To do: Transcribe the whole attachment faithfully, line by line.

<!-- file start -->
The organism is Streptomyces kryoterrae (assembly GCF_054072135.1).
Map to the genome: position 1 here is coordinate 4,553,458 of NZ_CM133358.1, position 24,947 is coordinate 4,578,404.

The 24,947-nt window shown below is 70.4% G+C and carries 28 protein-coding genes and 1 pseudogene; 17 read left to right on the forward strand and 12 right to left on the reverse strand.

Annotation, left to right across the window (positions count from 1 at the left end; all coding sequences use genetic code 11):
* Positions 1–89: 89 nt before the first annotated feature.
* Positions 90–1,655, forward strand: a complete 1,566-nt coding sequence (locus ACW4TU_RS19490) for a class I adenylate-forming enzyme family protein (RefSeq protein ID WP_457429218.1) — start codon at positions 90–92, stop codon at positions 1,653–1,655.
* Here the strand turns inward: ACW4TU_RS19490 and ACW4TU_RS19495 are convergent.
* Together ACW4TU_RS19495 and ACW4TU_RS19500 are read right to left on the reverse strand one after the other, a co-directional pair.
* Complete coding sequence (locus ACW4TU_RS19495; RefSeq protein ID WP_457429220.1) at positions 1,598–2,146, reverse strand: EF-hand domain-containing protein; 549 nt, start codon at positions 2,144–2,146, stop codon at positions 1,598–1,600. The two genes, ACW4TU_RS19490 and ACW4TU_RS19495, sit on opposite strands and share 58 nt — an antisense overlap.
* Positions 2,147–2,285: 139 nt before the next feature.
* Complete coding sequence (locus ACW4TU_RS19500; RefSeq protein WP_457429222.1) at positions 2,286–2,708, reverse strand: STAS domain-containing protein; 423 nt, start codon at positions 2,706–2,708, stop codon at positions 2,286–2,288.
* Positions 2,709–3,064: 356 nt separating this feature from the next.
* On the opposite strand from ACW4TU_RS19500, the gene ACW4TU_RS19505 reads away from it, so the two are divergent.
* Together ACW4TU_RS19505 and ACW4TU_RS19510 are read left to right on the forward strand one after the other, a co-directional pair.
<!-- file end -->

The organism is Streptomyces kryoterrae (assembly GCF_054072135.1).
Map to the genome: position 1 here is coordinate 4,553,458 of NZ_CM133358.1, position 24,947 is coordinate 4,578,404.

The 24,947-nt window shown below is 70.4% G+C and carries 28 protein-coding genes and 1 pseudogene; 17 read left to right on the forward strand and 12 right to left on the reverse strand.

Annotation, left to right across the window (positions count from 1 at the left end; all coding sequences use genetic code 11):
* Positions 1–89: 89 nt before the first annotated feature.
* Positions 90–1,655, forward strand: a complete 1,566-nt coding sequence (locus ACW4TU_RS19490) for a class I adenylate-forming enzyme family protein (RefSeq protein ID WP_457429218.1) — start codon at positions 90–92, stop codon at positions 1,653–1,655.
* Here the strand turns inward: ACW4TU_RS19490 and ACW4TU_RS19495 are convergent.
* Together ACW4TU_RS19495 and ACW4TU_RS19500 are read right to left on the reverse strand one after the other, a co-directional pair.
* Complete coding sequence (locus ACW4TU_RS19495; RefSeq protein ID WP_457429220.1) at positions 1,598–2,146, reverse strand: EF-hand domain-containing protein; 549 nt, start codon at positions 2,144–2,146, stop codon at positions 1,598–1,600. The two genes, ACW4TU_RS19490 and ACW4TU_RS19495, sit on opposite strands and share 58 nt — an antisense overlap.
* Positions 2,147–2,285: 139 nt before the next feature.
* Complete coding sequence (locus ACW4TU_RS19500; RefSeq protein WP_457429222.1) at positions 2,286–2,708, reverse strand: STAS domain-containing protein; 423 nt, start codon at positions 2,706–2,708, stop codon at positions 2,286–2,288.
* Positions 2,709–3,064: 356 nt separating this feature from the next.
* On the opposite strand from ACW4TU_RS19500, the gene ACW4TU_RS19505 reads away from it, so the two are divergent.
* Together ACW4TU_RS19505 and ACW4TU_RS19510 are read left to right on the forward strand one after the other, a co-directional pair.